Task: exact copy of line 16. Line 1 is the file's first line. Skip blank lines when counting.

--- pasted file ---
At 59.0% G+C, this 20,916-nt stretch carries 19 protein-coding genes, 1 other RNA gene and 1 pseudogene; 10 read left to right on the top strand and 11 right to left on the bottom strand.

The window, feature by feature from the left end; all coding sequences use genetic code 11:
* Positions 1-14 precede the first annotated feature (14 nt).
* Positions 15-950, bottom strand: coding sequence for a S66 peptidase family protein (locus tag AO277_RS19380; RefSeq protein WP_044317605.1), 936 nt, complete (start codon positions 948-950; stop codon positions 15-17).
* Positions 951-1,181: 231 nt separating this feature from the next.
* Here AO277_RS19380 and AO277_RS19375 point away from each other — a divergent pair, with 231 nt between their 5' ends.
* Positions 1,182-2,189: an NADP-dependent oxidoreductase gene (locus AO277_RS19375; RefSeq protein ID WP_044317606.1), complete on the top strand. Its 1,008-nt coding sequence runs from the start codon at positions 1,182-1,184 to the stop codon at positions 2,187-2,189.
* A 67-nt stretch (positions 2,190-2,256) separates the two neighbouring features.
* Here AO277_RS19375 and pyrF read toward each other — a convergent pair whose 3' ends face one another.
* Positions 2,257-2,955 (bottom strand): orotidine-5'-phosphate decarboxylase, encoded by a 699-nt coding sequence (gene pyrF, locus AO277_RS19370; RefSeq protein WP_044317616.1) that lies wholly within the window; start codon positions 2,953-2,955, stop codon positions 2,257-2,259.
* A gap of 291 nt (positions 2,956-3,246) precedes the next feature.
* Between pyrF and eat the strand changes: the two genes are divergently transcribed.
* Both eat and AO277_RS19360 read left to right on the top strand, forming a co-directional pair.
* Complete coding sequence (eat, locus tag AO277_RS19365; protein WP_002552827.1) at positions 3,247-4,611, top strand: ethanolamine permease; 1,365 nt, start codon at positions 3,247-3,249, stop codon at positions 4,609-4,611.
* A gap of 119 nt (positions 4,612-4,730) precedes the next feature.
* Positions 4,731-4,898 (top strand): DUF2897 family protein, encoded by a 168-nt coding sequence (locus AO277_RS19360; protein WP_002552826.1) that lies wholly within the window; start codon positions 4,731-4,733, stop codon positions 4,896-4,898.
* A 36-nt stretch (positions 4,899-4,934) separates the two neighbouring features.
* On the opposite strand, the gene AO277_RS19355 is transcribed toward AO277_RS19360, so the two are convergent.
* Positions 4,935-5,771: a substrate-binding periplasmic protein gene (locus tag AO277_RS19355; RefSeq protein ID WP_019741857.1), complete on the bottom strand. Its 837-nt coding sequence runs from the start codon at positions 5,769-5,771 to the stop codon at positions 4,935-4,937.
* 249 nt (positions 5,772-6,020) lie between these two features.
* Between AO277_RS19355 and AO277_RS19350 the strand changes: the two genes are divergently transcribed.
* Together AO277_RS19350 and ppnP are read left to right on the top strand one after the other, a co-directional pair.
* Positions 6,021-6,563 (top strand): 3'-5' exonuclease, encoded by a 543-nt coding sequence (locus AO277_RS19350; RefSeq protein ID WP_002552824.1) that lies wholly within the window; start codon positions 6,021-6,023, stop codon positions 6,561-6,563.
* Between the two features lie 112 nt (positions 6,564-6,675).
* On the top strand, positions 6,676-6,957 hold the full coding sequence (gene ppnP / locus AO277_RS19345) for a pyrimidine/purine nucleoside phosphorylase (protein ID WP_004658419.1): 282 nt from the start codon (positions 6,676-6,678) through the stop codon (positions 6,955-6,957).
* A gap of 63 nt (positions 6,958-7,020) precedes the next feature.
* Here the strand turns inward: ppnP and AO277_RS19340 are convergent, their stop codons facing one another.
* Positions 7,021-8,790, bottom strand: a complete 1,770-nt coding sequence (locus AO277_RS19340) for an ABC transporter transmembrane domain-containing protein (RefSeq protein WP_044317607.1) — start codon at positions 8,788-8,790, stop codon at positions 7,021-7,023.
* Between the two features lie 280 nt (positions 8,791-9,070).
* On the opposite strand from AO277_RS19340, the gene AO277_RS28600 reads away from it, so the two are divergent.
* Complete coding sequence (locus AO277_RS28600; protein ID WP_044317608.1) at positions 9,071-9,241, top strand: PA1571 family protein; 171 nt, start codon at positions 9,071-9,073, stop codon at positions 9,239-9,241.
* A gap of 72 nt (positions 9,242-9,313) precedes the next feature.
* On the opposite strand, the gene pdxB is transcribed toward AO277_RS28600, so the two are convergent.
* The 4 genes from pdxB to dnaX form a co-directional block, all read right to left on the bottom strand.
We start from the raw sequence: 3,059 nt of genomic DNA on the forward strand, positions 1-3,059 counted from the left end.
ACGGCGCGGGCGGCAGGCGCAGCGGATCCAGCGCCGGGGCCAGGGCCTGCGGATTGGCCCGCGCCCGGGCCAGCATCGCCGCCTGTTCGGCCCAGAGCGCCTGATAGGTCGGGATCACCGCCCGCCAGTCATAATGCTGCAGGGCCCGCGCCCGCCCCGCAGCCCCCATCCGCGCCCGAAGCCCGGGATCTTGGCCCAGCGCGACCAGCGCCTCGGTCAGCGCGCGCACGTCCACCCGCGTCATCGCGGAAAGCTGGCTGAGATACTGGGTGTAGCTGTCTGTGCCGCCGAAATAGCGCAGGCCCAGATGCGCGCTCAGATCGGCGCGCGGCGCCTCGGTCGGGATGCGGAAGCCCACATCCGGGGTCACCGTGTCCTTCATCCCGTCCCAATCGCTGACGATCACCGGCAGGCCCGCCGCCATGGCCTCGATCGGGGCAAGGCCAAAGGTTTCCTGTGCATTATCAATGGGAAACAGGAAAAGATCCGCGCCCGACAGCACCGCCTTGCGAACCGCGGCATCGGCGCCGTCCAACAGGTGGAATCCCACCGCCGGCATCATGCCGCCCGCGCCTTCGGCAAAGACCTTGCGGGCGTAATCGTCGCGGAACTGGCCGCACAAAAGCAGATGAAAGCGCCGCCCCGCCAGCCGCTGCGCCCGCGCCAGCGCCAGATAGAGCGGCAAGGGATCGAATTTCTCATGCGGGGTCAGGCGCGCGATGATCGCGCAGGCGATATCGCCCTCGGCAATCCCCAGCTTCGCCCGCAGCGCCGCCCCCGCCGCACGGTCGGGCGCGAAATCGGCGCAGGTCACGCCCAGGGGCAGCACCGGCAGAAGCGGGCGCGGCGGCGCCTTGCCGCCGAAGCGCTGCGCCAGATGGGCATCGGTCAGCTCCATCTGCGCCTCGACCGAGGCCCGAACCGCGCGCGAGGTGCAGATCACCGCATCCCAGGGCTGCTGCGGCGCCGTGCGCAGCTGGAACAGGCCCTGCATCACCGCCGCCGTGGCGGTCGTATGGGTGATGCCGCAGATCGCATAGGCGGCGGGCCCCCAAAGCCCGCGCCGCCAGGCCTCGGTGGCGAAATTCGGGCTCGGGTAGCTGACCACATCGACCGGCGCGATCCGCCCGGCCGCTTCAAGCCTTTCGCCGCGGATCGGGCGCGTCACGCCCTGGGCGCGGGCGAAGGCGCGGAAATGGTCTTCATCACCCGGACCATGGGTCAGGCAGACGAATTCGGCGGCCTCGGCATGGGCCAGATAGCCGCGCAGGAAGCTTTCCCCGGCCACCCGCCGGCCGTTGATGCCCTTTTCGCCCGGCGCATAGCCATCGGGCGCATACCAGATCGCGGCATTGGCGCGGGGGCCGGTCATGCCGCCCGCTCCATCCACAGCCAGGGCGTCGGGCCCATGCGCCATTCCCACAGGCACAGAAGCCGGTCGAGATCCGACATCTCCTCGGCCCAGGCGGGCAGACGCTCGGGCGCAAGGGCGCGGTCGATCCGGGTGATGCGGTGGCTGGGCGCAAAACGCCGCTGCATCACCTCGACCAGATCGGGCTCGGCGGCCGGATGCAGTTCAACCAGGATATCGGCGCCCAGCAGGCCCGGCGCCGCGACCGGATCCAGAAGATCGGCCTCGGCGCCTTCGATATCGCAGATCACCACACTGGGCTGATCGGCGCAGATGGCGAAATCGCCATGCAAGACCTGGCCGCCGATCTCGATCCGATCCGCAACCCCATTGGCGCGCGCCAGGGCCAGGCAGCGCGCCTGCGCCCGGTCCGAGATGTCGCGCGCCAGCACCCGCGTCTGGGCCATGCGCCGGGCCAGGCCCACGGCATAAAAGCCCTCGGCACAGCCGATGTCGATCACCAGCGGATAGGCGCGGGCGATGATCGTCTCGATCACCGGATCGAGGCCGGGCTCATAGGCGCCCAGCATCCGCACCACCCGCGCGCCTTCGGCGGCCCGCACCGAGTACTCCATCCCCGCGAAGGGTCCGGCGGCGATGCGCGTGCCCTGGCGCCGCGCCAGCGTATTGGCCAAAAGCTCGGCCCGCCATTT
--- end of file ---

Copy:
* Positions 4,731-4,898 (top strand): DUF2897 family protein, encoded by a 168-nt coding sequence (locus AO277_RS19360; protein WP_002552826.1) that lies wholly within the window; start codon positions 4,731-4,733, stop codon positions 4,896-4,898.